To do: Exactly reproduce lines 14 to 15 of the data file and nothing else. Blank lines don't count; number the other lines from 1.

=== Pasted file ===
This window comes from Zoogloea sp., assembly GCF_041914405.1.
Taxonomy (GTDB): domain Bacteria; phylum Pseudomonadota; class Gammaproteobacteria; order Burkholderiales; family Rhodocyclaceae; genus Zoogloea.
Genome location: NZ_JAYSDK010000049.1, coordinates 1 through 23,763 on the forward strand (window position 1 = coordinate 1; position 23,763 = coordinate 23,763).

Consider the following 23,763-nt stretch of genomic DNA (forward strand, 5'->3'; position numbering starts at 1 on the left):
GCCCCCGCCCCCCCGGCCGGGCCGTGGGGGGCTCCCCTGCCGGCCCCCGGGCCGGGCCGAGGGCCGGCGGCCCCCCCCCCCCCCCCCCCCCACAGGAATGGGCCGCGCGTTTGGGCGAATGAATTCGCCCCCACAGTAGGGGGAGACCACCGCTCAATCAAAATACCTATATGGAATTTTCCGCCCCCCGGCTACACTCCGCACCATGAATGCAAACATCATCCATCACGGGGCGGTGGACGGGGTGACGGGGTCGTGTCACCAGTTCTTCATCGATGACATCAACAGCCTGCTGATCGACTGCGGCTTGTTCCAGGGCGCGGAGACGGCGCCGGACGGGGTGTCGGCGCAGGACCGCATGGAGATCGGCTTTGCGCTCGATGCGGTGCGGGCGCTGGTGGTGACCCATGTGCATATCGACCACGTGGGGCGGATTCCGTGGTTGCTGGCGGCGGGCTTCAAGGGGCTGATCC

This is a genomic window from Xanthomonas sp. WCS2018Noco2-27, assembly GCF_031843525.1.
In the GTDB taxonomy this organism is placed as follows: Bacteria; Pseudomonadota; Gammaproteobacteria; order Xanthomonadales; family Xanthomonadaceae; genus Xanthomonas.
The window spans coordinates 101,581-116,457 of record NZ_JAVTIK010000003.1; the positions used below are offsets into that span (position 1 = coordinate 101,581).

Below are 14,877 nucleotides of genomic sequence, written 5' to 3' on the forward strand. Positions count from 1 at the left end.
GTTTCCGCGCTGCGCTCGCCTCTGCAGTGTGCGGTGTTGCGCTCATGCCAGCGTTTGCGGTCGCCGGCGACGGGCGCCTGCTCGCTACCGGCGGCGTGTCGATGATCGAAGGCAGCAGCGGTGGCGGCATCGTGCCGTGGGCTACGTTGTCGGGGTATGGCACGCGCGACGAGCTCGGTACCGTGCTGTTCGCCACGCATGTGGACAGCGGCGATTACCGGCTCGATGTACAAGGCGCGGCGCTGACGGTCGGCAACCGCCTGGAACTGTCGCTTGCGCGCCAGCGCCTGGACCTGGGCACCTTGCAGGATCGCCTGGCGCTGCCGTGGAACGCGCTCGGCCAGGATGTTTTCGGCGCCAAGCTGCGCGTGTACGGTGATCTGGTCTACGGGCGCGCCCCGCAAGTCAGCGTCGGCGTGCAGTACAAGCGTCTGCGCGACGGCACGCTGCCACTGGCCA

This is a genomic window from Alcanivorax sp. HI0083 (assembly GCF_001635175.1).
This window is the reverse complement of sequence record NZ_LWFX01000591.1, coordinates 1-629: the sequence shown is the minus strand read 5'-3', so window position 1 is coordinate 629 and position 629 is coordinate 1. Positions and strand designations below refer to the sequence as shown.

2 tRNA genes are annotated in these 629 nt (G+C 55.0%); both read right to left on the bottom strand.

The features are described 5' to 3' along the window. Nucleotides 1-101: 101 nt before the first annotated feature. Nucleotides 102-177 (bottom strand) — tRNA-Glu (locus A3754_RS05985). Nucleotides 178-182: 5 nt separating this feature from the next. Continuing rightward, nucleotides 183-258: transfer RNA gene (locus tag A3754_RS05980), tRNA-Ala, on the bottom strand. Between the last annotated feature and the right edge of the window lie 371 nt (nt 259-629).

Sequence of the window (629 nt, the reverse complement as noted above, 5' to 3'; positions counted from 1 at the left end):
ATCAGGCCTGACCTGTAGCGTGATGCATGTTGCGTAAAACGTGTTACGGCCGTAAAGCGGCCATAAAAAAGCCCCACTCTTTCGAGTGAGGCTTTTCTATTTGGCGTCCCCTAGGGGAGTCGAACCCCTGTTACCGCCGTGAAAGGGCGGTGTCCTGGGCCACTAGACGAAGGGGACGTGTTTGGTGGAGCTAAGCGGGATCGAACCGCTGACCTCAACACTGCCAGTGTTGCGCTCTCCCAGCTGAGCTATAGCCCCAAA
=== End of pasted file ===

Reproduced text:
The features are described 5' to 3' along the window. Nucleotides 1-101: 101 nt before the first annotated feature. Nucleotides 102-177 (bottom strand) — tRNA-Glu (locus A3754_RS05985). Nucleotides 178-182: 5 nt separating this feature from the next. Continuing rightward, nucleotides 183-258: transfer RNA gene (locus tag A3754_RS05980), tRNA-Ala, on the bottom strand. Between the last annotated feature and the right edge of the window lie 371 nt (nt 259-629).

Sequence of the window (629 nt, the reverse complement as noted above, 5' to 3'; positions counted from 1 at the left end):